Groupbehavior by chetan more


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Groupbehavior by chetan more

  1. 1. Group behavior:feel the rhyme of slidesBy chetan more NICMAR goa campus
  2. 2. Defining and Classifying GroupsDefining and Classifying GroupsGroup(s)Two or more individuals interactingand interdependent, who have cometogether to achieve particularobjectives. Formal Group Informal Group A designated work A group that is neither group defined by the formally structured nor organization’s organizationally structure. determined; appears in response to the need for social contact.
  3. 3. Defining and Classifying Groups (cont’d)Defining and Classifying Groups (cont’d)Command Group Task GroupA group composed of Those workingthe individuals who together to completereport directly to a a job or task.given manager.Interest Group Friendship GroupThose working together Those brought togetherto attain a specific because they share oneobjective with which or more commoneach is concerned. characteristics.
  4. 4. Why People Join GroupsWhy People Join Groups• Security• Status• Self-esteem• Affiliation• Power• Goal Achievement
  5. 5. The Five-Stage Model of Group DevelopmentThe Five-Stage Model of Group DevelopmentForming StageThe first stage in group development,characterized by much uncertainty. Storming Stage The second stage in group development, characterized by intragroup conflict. Norming Stage The third stage in group development, characterized by close relationships and cohesiveness.
  6. 6. …Group Development (cont’d)…Group Development (cont’d) Performing Stage The fourth stage in group development, when the group is fully functional.Adjourning StageThe final stage in groupdevelopment for temporarygroups, characterized by concernwith wrapping up activitiesrather than performance.
  7. 7. An Alternative Model:An Alternative Model:Temporary Groups with DeadlinesTemporary Groups with Deadlines Punctuated-Equilibrium Model Temporary groups go through transitions between inertia and activity. Sequence of actions: Sequence of actions: 1. 1. Setting group direction Setting group direction 2. 2. First phase of inertia First phase of inertia 3. 3. Half-way point transition Half-way point transition 4. 4. Major changes Major changes 5. 5. Second phase of inertia Second phase of inertia 6. 6. Accelerated activity Accelerated activity
  8. 8. Group Structure -- RolesGroup Structure Roles Role(s) A set of expected behavior patterns attributed to someone occupying a given position in a social unit.Role IdentityCertain attitudes and behaviors consistent with a role. Role Perception An individual’s view of how he or she is supposed to act in a given situation.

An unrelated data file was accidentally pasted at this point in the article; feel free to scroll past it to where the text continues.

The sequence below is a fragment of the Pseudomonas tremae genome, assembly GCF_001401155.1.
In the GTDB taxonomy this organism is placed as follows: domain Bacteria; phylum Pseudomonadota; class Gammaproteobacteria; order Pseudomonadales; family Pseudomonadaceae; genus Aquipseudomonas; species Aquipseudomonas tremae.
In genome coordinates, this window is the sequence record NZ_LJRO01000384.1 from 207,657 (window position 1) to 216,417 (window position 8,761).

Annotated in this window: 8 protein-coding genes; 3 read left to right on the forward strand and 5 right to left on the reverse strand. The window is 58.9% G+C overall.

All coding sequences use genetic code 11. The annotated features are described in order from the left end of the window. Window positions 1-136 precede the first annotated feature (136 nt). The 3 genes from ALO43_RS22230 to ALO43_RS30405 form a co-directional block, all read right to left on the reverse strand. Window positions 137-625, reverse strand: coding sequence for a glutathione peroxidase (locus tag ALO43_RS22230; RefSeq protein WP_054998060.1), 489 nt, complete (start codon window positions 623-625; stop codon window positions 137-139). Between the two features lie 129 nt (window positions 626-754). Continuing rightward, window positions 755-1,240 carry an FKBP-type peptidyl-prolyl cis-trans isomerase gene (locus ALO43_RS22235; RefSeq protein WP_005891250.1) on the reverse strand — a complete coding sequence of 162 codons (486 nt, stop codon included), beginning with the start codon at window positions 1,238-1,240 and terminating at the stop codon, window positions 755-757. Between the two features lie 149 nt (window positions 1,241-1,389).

9. 9. Group Structure -- Roles (cont’d)Group Structure Roles (cont’d)Role ExpectationsHow others believe a personshould act in a given situation. Psychological Contract An unwritten agreement that sets out what management expects from the employee and vice versa. Role Conflict A situation in which an individual is confronted by divergent role expectations.
  10. 10. Group Structure -- NormsGroup Structure NormsNormsAcceptable standards ofbehavior within a group thatare shared by the group’smembers. Classes of Norms: Classes of Norms: ••Performance norms Performance norms ••Appearance norms Appearance norms ••Social arrangement norms Social arrangement norms ••Allocation of resources Allocation of resources norms norms
  11. 11. The Hawthorne StudiesThe Hawthorne Studies A series of studies undertaken by Elton Mayo at Western Electric Company’s Hawthorne Works in Chicago between 1924 and 1932. Research Conclusions: – Worker behavior and sentiments were closely related. – Group influences (norms) were significant in affecting individual behavior. – Group standards (norms) were highly effective in establishing individual worker output. – Money was less a factor in determining worker output than were group standards, sentiments, and security.
  12. 12. Group Structure -- Norms (cont’d)Group Structure Norms (cont’d)ConformityAdjusting one’s behaviorto align with the norms ofthe group. Reference Groups Important groups to which individuals belong or hope to belong and with whose norms individuals are likely to conform.
  13. 13. Group Structure -- Norms (cont’d)Group Structure Norms (cont’d)Deviant Workplace BehaviorAntisocial actions by organizational members thatintentionally violate established norms and result innegative consequences for the organization, itsmembers, or both.